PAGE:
Estrategia - Relaciones Internacionales - Historia y Cultura de la Guerra - Hardware militar.

Strategy – International Affairs – History and culture of War – Military Hardware.

Nuestro lema: "Conocer para obrar"
Nuestra finalidad es promover el conocimiento y el debate de temas vinculados con el arte y la ciencia militar. La elección de los artículos busca reflejar todas las opiniones. Al margen de su atribución ideológica. A los efectos de promover el pensamiento crítico de los lectores.

Our maxim: “understanding before action”
Our purpose is to encourage the knowledge and the debate of issues connected with art and military science. Selection of articles attempts to reflect different opinions. Beyond any ideological ascription. In order to impulse critical thought amongst our readers.

viernes, 4 de abril de 2014

De guerrillero a presidente.

Making the transition from guerrilla to president


On March 9, the Salvadoran people elected Salvador Sánchez Cerén as president of El Salvador in an election that reflected the maturity of our democracy and the progress of our society since the end of the civil war in 1992.

The election was free, transparent and extensively observed by international actors such as the United Nations, the European Union, the Organization of American States and the Department of State. This provides our newly elected president and Vice President-elect Óscar Ortiz a strong legitimacy to continue the policies started by president Mauricio Funes in 2009, particularly our emphasis on social measures to alleviate poverty, and incorporate our citizens in the global workforce.

A couple of weeks after the election I had the opportunity to talk to Sánchez Cerén, accompanied by Óscar Ortiz; he is aware that almost half of the country voted for an alternative option. He acknowledges that an important part of Salvadoran society is afraid that instability and political confrontation are serious challenges for his five-year tenure.

Taking this in consideration, President-elect Sánchez Cerén is committed to launch a national agreement with all sectors of our society in order to find common ground on issues such as citizen security, tax reforms, and attraction of foreign investment; he emphasizes the need to improve our relationship with the Salvadoran private sector.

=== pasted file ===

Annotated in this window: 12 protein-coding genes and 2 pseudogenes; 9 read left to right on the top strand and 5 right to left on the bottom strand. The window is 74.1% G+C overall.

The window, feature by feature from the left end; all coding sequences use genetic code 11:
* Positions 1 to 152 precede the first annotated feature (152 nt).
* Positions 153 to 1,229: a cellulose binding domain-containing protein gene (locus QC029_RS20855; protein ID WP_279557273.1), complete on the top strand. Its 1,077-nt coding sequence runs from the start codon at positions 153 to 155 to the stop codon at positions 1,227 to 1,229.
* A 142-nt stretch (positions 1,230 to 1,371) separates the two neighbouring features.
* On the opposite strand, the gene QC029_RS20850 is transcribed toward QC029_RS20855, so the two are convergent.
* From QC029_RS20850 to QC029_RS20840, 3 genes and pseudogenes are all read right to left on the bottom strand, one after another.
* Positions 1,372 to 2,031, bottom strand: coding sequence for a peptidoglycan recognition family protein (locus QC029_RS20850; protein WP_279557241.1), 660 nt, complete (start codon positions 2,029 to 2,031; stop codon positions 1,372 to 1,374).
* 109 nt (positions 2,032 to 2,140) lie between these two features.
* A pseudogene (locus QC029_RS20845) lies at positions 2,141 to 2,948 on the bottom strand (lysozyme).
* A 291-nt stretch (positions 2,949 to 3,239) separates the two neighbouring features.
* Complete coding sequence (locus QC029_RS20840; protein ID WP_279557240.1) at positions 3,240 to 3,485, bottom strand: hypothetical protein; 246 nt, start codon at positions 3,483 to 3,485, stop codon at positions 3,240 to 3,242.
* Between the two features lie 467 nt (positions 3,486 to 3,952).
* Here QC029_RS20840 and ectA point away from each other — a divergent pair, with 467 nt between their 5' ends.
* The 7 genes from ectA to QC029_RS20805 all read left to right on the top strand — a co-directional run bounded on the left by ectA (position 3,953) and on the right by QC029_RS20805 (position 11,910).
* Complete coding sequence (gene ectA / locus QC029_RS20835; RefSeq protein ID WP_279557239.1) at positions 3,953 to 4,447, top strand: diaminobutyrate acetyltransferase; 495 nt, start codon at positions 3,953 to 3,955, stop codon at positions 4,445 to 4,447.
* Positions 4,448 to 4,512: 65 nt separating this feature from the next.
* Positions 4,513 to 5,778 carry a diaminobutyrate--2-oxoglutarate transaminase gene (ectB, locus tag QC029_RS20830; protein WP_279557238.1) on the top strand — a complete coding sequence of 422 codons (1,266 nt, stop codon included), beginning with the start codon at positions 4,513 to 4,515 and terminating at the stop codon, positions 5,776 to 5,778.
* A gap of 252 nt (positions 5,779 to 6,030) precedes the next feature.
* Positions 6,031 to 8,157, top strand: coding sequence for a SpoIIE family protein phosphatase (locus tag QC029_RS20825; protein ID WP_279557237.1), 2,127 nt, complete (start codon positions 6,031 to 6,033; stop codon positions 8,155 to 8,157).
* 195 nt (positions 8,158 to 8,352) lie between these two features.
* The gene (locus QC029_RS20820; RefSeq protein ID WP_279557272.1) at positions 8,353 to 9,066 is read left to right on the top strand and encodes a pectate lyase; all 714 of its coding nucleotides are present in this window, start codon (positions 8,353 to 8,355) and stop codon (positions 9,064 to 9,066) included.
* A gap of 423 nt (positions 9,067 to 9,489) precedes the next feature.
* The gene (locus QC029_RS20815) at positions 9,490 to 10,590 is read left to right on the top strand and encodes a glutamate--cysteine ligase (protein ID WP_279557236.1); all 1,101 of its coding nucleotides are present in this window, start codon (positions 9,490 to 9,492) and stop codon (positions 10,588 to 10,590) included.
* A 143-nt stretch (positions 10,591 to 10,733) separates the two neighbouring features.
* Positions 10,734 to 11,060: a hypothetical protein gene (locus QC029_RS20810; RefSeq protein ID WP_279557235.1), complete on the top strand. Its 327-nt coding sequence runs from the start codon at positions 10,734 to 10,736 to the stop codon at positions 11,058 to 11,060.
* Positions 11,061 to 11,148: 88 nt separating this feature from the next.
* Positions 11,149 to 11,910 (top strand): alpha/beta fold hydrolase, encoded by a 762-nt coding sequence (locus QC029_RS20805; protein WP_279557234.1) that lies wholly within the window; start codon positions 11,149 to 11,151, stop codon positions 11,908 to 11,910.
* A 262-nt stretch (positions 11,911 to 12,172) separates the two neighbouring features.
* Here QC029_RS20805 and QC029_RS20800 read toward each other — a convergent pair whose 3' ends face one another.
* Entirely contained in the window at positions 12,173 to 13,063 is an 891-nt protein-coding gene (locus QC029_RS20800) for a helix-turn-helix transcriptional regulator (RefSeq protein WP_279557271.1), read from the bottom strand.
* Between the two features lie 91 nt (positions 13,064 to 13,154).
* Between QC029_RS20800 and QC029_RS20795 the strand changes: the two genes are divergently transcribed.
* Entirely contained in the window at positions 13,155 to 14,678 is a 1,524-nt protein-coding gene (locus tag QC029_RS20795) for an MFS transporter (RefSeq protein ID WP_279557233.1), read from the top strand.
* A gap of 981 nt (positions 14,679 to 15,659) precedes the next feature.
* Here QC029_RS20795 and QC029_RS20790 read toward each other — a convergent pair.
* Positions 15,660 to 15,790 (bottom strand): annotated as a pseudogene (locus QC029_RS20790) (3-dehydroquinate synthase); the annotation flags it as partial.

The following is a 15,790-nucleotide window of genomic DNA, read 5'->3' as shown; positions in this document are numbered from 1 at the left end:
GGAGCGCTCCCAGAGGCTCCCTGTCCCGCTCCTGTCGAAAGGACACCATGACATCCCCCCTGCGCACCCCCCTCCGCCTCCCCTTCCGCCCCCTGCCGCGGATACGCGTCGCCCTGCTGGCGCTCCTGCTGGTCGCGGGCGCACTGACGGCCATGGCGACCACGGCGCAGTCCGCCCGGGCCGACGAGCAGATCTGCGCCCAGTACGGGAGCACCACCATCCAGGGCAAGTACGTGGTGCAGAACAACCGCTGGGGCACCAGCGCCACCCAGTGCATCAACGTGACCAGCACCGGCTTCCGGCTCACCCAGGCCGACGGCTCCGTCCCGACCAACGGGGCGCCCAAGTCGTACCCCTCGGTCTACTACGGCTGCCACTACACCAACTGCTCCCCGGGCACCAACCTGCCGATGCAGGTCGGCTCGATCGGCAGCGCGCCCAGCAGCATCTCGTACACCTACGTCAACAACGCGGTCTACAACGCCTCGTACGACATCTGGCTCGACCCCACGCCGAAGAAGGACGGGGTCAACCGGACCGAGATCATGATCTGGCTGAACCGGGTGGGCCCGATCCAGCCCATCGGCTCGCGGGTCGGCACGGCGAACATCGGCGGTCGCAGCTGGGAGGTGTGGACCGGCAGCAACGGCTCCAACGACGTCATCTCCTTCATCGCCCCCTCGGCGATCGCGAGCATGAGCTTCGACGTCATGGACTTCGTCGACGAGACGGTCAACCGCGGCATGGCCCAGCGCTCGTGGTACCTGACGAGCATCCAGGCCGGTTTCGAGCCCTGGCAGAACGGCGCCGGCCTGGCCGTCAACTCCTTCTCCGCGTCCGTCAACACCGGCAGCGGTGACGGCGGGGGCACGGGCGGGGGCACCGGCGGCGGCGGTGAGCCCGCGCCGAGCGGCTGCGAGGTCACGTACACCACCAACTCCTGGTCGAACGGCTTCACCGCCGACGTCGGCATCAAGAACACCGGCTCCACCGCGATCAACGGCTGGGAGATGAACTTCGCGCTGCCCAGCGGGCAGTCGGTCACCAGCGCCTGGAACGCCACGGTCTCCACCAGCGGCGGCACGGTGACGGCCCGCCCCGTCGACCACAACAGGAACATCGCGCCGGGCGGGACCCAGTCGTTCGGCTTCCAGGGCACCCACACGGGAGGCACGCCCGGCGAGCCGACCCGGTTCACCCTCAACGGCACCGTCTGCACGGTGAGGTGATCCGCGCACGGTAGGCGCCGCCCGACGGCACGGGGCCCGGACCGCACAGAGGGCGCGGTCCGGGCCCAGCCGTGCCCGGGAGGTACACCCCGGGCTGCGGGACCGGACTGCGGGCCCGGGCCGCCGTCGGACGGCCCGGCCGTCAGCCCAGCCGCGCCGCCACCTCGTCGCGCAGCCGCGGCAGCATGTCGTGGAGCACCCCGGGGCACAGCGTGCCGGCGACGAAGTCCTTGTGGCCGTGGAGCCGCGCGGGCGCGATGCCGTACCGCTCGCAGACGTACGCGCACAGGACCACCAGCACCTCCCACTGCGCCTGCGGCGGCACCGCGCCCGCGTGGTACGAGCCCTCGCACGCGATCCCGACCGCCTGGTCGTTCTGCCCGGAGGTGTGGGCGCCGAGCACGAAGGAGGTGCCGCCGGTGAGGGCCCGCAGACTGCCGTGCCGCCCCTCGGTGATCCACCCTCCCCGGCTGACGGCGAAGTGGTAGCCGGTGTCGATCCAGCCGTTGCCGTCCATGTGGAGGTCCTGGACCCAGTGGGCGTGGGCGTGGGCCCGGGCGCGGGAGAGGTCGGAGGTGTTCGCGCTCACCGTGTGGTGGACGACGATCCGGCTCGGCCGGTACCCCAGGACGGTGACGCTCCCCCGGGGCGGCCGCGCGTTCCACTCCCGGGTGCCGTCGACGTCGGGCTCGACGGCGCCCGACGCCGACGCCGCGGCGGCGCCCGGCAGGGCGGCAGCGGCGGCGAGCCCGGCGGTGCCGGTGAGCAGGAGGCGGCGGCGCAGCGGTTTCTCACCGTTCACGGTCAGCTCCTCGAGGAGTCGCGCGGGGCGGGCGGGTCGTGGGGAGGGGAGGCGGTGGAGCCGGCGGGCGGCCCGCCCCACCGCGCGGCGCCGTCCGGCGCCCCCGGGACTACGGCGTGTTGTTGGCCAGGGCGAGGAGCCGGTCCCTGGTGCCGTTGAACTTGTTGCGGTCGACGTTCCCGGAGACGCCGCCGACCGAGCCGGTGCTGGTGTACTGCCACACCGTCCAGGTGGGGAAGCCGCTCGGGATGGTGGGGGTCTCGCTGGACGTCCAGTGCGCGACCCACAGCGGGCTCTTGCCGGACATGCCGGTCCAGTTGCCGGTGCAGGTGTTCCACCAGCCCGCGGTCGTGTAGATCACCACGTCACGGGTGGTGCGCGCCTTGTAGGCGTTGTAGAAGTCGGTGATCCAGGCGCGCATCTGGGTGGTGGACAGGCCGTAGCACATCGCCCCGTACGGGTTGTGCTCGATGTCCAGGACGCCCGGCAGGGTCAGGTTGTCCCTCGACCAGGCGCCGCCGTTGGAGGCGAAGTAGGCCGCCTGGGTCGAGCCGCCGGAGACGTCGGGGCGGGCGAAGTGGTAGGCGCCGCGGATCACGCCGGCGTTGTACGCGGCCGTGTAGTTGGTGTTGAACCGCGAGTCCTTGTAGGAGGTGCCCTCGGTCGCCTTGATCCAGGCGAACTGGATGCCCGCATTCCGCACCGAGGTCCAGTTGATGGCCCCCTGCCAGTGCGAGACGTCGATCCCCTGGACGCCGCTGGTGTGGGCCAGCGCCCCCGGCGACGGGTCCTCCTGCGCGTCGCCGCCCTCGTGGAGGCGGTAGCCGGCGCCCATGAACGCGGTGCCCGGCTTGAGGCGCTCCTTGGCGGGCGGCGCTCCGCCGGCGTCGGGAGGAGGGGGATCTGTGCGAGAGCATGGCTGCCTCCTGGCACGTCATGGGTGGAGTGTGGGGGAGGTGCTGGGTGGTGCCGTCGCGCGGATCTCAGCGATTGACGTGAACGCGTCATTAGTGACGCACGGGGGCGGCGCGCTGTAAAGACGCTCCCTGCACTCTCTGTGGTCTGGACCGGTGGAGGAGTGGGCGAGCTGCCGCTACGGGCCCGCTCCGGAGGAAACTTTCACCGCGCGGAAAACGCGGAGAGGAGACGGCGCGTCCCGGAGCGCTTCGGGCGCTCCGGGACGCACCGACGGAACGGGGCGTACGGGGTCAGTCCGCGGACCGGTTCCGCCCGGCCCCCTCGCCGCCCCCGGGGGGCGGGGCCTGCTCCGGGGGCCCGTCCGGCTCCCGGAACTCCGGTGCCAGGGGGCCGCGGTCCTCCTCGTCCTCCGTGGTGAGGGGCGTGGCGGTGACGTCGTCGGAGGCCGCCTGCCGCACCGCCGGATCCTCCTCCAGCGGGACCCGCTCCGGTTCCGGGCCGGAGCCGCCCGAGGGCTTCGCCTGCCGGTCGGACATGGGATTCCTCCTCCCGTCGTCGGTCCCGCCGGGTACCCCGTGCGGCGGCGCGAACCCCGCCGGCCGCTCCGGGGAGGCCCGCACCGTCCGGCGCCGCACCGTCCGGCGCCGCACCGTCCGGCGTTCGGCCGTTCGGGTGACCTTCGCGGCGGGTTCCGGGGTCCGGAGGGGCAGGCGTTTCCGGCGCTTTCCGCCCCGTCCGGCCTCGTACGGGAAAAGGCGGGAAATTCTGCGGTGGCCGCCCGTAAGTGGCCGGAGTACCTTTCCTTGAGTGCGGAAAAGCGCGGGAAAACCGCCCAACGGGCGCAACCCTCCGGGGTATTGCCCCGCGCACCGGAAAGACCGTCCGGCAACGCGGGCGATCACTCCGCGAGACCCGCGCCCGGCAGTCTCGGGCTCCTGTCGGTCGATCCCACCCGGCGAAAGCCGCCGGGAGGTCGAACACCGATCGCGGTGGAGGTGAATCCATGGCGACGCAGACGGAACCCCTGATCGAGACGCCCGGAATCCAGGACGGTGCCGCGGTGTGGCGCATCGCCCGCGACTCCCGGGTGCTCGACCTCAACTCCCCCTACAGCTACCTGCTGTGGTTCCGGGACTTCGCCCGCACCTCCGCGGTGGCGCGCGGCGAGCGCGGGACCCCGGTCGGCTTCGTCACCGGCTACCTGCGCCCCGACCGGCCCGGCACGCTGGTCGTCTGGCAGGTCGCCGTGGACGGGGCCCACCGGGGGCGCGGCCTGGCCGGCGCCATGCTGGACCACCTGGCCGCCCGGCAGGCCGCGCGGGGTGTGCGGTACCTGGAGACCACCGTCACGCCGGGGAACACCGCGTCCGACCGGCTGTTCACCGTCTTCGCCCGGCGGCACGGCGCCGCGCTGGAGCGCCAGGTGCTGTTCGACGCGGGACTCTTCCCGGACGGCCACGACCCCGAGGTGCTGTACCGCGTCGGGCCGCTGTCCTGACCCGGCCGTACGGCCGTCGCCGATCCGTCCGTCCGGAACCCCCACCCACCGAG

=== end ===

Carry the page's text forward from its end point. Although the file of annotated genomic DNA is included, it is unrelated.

He stated: “The government will remain loyal to its commitment to reduce inequality, and keep its promise to promote social mobility.” Therefore, the expected national agreements will be based on the respect of the Salvadoran Constitution and the defense of rule of law, freedom of expression and private property.

On another issue, President-elect Sánchez Cerén will continue the strong relationship with the United States that former President Funes consolidated; he referred specifically to facilitating and implementing a second compact approved by the Millennium Challenge Corporation. Furthermore, Sanchez Cerén will maintain constant contact and communication with people in both the executive and legislative branches of the U.S. government.

It is clear that relations in Sánchez Cerén’s administration will be instilled with a pragmatic consideration of El Salvador’s interest. The fact that 2 million Salvadorans live in the United States represents a powerful factor to developing our ties and working relationship on ways that benefit our immigrants.

The president-elect believes that we can prevent high immigration flows and overcome the challenge of citizen security through the development of education, creation of jobs through the private sector and the empowerment of civil society.

In this new age, Sánchez Cerén’s positive attitude towards national reconciliation will be relevant to reducing political polarization and dismantling the fear of many Salvadorans regarding a new FMLN government.

In 1992, as a former guerrilla commander of the FMLN, the newly elected president was a key actor in achieving peace in the political negotiations brokered by the United Nations and supported by the United States.

As ambassador of El Salvador to the United States, friend of both Sánchez Cerén and Vice President-elect Óscar Ortiz, I am convinced that the new Salvadoran leaders will move our country along the path of openness and democratic consolidation.

Both have demonstrated honesty, fairness and governing capacity in their former positions: Sánchez Cerén as a former minister of education and Ortiz as mayor of a populous city for over 14 years.

Few Latin American leaders have been able to transform an insurgent movement into a progressive and functioning party in a 20-year period. The newly elected president and vice president have made a fundamental contribution to this task with a modern vision of politics and opening the participation in government to the diversity of Salvadoran society.

In short, Sánchez Cerén and Ortiz have demonstrated over time that both are loyal to the pursuit of peace and reliable international partners.

Rubén Zamora is the ambassador of El Salvador to the United States. Salvador Sánchez Cerén will be sworn in as president on June 1

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